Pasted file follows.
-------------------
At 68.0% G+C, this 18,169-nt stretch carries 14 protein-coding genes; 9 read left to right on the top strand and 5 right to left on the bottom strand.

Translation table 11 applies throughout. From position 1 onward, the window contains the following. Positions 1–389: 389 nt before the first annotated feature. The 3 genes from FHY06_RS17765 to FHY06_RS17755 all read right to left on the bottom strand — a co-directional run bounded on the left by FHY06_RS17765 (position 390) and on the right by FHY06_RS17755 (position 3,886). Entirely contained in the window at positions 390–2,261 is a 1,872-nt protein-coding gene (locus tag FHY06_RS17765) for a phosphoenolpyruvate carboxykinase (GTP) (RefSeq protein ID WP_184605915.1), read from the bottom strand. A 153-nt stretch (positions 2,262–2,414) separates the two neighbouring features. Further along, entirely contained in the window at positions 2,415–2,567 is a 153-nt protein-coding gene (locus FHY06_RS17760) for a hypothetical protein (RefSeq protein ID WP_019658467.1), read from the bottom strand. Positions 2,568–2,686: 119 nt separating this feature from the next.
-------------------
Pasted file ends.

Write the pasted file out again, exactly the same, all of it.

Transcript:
At 68.0% G+C, this 18,169-nt stretch carries 14 protein-coding genes; 9 read left to right on the top strand and 5 right to left on the bottom strand.

Translation table 11 applies throughout. From position 1 onward, the window contains the following. Positions 1–389: 389 nt before the first annotated feature. The 3 genes from FHY06_RS17765 to FHY06_RS17755 all read right to left on the bottom strand — a co-directional run bounded on the left by FHY06_RS17765 (position 390) and on the right by FHY06_RS17755 (position 3,886). Entirely contained in the window at positions 390–2,261 is a 1,872-nt protein-coding gene (locus tag FHY06_RS17765) for a phosphoenolpyruvate carboxykinase (GTP) (RefSeq protein ID WP_184605915.1), read from the bottom strand. A 153-nt stretch (positions 2,262–2,414) separates the two neighbouring features. Further along, entirely contained in the window at positions 2,415–2,567 is a 153-nt protein-coding gene (locus FHY06_RS17760) for a hypothetical protein (RefSeq protein ID WP_019658467.1), read from the bottom strand. Positions 2,568–2,686: 119 nt separating this feature from the next.